The Daily Aztec

‘Every Which Way’ explores culture

by Kayleigh Venne, Staff Writer

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Students and faculty from the School of Art + Design collaborated to submit various works for the newest Downtown Gallery exhibit, Every Which Way.

Every Which Way is part of San Diego State’s annual celebration of the “Common Experience,” a campus-wide movement that aims to connect students, faculty and staff through the exploration of relevant and current contemporary themes.

Every Which Way is the third exhibit in the annual series and is based on the Common Experience’s current cycle, “Experience Movement.”

The exhibit is featured in the Downtown Gallery through April 9.

Every Which Way is sponsored by the Common Experience, the School of Art + Design, the College for Professional Studies and Fine Arts, Arts Alive and the University’s Art Council.

Admission is free and open to the public. The exhibition also features a series of pop-up programs at the Downtown Gallery that allow the public to interact with the art pieces.

The exhibit focuses on current political and social issues that are prevalent in our society today. These issues range from climate change to self-realization to sexuality and even to our culture’s ever-changing social landscape.

Each artist’s technique is unique and thought provoking. There are no two pieces alike throughout the entire exhibit.

Upon entering the exhibit, one passes through motion-sensor beaded curtains as uplifting music plays.These beads are actually an art installation and serve as a piece in the exhibit as well.

Graphic design professor Arzu Ozkal designed another one of the interactive pieces in the exhibit.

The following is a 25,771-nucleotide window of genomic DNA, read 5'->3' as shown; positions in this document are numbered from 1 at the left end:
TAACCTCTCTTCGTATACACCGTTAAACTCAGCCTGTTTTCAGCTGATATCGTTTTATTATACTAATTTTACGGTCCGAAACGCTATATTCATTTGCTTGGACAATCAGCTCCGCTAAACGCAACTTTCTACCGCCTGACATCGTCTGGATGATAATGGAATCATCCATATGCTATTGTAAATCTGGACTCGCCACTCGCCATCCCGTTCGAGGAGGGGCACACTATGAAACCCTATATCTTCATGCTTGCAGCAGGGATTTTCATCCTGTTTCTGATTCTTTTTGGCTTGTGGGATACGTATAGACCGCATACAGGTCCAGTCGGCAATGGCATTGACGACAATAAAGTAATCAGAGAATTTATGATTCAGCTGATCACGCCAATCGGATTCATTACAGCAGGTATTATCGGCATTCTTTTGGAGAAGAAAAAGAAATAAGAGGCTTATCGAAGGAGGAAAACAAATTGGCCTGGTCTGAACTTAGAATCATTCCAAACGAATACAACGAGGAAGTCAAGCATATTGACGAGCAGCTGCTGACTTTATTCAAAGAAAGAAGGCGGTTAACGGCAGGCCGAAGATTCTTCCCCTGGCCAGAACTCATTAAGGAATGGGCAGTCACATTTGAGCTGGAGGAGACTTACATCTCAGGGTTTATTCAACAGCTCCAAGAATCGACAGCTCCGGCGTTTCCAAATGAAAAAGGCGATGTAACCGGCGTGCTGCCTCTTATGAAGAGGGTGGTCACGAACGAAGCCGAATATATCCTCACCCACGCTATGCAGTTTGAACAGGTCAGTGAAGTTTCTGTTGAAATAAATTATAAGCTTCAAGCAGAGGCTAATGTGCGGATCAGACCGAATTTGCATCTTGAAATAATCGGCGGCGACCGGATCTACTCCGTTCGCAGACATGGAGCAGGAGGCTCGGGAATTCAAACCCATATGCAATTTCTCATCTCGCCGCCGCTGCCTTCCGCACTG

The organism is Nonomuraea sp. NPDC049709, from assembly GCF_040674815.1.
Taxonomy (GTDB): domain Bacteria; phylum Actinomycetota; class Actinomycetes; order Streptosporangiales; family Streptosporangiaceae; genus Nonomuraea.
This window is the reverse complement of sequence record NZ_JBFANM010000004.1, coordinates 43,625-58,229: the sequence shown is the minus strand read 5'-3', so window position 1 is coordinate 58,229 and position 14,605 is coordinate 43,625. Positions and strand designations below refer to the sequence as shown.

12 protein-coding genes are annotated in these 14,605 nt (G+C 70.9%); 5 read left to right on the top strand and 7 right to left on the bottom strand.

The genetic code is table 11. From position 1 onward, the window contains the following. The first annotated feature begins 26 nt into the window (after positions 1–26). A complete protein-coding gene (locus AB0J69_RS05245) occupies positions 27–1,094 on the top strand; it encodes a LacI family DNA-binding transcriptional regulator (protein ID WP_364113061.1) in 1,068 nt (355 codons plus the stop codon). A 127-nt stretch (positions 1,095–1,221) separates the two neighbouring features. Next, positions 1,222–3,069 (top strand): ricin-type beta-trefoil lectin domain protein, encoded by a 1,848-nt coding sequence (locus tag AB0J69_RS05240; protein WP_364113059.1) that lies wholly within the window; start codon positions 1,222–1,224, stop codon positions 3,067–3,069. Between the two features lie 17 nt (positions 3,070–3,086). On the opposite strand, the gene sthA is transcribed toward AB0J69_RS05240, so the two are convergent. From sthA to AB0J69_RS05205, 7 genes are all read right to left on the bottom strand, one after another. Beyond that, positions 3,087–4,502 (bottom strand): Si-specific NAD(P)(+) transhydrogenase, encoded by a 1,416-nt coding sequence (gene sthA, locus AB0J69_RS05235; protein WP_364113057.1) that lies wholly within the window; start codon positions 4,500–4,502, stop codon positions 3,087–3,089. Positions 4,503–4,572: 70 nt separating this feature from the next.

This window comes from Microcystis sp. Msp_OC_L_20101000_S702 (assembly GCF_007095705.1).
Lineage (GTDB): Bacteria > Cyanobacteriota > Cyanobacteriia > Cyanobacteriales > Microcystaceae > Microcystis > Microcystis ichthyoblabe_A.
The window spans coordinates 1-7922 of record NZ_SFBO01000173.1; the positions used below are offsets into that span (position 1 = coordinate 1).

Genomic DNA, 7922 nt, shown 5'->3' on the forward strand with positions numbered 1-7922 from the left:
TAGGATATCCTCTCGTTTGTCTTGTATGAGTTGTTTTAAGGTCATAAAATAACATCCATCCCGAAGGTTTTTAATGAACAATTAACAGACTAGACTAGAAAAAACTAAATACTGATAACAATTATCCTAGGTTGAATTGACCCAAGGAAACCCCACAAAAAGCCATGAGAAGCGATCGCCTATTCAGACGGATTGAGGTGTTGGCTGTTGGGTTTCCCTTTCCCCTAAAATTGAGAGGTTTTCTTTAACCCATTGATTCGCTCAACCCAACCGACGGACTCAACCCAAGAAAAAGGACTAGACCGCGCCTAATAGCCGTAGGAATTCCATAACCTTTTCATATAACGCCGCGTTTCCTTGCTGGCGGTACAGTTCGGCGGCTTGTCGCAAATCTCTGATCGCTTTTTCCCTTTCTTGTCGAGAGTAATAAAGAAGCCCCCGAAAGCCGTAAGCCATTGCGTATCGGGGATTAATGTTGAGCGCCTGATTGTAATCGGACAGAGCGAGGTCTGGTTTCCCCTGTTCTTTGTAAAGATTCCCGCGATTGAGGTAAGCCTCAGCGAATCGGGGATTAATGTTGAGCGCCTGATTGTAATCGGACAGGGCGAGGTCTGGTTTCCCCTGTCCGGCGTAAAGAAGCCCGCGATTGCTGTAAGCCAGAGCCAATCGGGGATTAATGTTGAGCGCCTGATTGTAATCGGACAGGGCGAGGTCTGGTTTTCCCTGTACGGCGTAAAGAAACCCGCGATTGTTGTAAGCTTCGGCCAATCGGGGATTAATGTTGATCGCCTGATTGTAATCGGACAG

Her piece titled “Design is Poetry/Chaos/Movement,” is made out of sheet metal and magnets. The open-ended piece invites visitors to rearrange the magnets whichever way they choose.

The magnets include cut-outs of buildings, abstract shapes and words such as, “movement,” “chaos” and “political.”

According to the artist, the purpose of the piece is to focus on the process of creation, as opposed to the main focus being on the final product.

Another piece, entitled “Plexus,” by School of Art + Design graduate student Cathy Nguyen, explores the concept of disorder within design. The three-dimensional piece is made out of triangular archival digital prints with polymer plate letterpress.

Nguyen describes the piece as a triangular accordion book.

Each triangular shape consists of quotes from the famous authors Jorge Luis Borges and Lewis Carroll. The piece “gives the statements new and unexpected meaning, allowing the viewer to follow their own visual path.”

The quotes found within the piece include “I can’t explain myself because I’m not myself” and “Begin at the beginning and go on till you come to the end, then stop.”

“It’s so fun being able to go to a gallery filled with your peers’ artwork,” La Mesa resident Kat Stange said. “It gives insight to how they view the same world and the city you live in, even though you don’t know them.”

Twelve students collaborated to create a work to showcase various “Issue Badges,” that deal with current issues in our society.

These issue badges include, “The Effects of Advertising,” “The Dakota Access Pipeline,” “Homelessness,” “Driving Under the Influence” and many more.Each badge is made from a combination of copper, brass and nickel silver.

For example, “Issue Badge: Water Rights” by Isabelle Maynard is demonstrated by a copper and brass badge of our Earth.

“Reverting Back,” an oil on canvas painting by School of Art + Design student Evelyn Jarrous, explores her “sense of urgency” that the planet must default back to nature before we dispose of it completely. Her colorful piece reflects on society’s need to respect and protect our planet.

School of Art + Design student Gustavo Mendoza’s piece, “Common Goal,” made out of graphite and charcoal on paper demonstrates the idea of people’s “chaotic physical struggle.”

The figures depicted in “Common Goal” are faceless and without identities in order to showcase “everyone and no one in particular.”

The piece depicts an individual’s internal struggle, while connecting them to mutual chaos.

“I enjoyed how the artists spoke about the injustices of today’s society,” Palm Desert resident Madison Delgado said. “The artists took the ugly parts of society and made them into beautiful pieces.”

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